Even if your Christmas is steeped in tradition, each and every holiday season is unique. So it's important to make sure you photograph the fleeting moments of family fun and Christmas get-togethers. Russian family photographer Lena Petrova has perfected her method of capturing this special time of the year, both when it comes to the candid shots and the more planned – but still fun and informal – group photos.
Lena’s approach to family photography can be summed up in one sentence: “You will get good shots when everyone forgets about the photo shoot and just enjoys spending time with each other.” This means turning up the music, joking around and playing with the kids – having a jolly time while creating lasting memories.
Whether you’re planning on shooting your own family Christmas card photos this year, or simply want to capture the spirit and atmosphere of the holidays, Lena’s 10 tips below will give you plenty of Christmas picture ideas, and show you how to take family photos at home. Once you’ve got your perfect family Christmas photos, head to Creative Park for endless options to print them, including Christmas card templates, printable picture frames and photo books to give as presents to your loved ones.
"For your candid shots, consider which elements of the holiday are important to you and your family. In addition to decorating the Christmas tree and unwrapping the gifts, there are Christmas market trips, dinner preparations, signing of cards, the excitement of meeting Santa Claus, and no doubt many other things that mean something to you and your loved ones. So make sure you always have your camera ready..."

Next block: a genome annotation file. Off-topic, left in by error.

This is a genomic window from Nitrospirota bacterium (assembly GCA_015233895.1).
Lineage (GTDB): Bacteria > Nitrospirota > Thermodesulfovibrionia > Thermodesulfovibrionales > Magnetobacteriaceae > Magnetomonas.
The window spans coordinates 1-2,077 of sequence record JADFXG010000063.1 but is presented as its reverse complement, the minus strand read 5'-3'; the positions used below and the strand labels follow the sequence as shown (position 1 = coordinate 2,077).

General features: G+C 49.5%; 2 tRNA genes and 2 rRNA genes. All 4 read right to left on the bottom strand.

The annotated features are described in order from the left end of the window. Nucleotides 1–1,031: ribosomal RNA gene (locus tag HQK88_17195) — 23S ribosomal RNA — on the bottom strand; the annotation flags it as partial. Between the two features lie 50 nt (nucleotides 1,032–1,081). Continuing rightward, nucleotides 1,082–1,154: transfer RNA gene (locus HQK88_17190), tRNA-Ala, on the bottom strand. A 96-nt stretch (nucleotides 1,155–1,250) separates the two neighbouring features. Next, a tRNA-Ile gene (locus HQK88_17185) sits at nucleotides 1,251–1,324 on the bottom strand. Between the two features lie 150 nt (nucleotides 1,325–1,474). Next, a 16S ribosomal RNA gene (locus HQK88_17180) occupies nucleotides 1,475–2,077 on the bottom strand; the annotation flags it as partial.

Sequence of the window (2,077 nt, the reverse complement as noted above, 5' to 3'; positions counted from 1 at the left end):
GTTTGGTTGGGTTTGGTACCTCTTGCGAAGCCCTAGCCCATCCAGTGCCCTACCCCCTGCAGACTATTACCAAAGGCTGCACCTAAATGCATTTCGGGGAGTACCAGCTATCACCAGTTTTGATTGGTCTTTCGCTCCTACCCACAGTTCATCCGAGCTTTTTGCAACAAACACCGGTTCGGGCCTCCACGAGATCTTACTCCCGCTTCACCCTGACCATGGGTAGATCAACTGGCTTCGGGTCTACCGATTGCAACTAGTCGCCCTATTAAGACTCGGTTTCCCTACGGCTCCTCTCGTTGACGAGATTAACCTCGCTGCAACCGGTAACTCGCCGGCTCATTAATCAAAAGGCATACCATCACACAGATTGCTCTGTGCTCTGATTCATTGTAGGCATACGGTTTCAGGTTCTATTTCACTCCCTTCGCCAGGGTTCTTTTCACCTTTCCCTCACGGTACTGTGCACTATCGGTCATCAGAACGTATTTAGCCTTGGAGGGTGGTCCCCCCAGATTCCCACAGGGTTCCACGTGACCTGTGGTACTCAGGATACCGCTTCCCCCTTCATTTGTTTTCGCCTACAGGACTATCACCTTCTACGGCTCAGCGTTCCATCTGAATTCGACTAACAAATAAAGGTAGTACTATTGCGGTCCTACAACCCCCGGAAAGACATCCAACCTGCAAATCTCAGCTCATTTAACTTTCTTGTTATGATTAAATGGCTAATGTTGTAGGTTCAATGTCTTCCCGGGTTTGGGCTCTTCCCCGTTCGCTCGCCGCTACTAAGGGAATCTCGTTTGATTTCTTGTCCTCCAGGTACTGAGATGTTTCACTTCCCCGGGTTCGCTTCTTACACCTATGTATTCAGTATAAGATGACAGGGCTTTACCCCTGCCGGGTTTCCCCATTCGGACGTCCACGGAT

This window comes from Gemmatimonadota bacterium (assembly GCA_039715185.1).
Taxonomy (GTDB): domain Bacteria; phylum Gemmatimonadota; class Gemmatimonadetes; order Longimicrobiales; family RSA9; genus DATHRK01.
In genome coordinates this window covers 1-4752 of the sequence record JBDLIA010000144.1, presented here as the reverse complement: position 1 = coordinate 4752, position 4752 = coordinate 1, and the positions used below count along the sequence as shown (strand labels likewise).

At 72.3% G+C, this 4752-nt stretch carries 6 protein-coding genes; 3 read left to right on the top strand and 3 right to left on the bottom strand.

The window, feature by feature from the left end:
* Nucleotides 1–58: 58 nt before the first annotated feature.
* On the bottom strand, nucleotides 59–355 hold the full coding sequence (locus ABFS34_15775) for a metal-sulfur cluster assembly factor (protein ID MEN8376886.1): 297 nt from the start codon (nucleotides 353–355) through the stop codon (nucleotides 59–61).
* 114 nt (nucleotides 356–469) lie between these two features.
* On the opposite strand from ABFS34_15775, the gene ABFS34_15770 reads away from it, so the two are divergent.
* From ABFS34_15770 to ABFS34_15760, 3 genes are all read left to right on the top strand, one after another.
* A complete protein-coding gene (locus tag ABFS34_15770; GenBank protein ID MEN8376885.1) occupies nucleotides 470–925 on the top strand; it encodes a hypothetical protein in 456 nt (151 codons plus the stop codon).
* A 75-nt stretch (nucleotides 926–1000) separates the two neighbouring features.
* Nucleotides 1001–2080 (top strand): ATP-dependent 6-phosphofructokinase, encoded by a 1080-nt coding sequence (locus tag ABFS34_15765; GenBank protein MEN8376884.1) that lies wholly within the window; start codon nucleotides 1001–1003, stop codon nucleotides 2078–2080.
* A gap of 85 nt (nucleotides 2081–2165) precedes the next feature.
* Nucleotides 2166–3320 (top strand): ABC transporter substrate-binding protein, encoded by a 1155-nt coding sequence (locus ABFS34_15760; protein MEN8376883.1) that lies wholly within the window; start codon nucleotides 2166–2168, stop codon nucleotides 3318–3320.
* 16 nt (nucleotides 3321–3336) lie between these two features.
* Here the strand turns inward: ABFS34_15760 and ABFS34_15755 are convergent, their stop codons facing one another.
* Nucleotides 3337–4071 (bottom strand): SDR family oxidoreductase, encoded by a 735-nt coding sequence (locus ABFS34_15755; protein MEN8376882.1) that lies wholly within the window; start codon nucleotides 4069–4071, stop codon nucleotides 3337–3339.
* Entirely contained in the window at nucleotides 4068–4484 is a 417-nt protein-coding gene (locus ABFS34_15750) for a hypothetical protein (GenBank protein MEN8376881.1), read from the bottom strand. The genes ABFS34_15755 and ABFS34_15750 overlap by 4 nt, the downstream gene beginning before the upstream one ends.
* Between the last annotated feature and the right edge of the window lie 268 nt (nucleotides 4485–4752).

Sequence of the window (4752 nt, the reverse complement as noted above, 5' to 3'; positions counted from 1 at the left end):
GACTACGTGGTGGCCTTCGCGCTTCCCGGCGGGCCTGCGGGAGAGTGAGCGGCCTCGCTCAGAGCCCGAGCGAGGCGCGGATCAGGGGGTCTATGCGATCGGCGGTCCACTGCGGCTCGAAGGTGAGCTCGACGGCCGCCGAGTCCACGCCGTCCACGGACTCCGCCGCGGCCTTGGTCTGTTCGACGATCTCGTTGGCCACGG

"The things that create a cozy atmosphere in real life are not always suitable for a neat photograph, so when I shoot portraits in people’s homes, I often move furniture and excess decorations from the frame, including pictures on the wall. I don’t do that for candid shots, but luckily, there are several other ways to adjust the background using just your camera. Not only can you choose a good angle and frame the photograph, but you can also create a blurred background with bokeh by shooting with a wide aperture such as f/1.8."
"For a family portrait, I look for a background that is calm, so it doesn’t draw attention away from the people in the photograph. But it doesn’t have to be plain – you can include a Christmas tree, or fairy lights, to create a holiday atmosphere."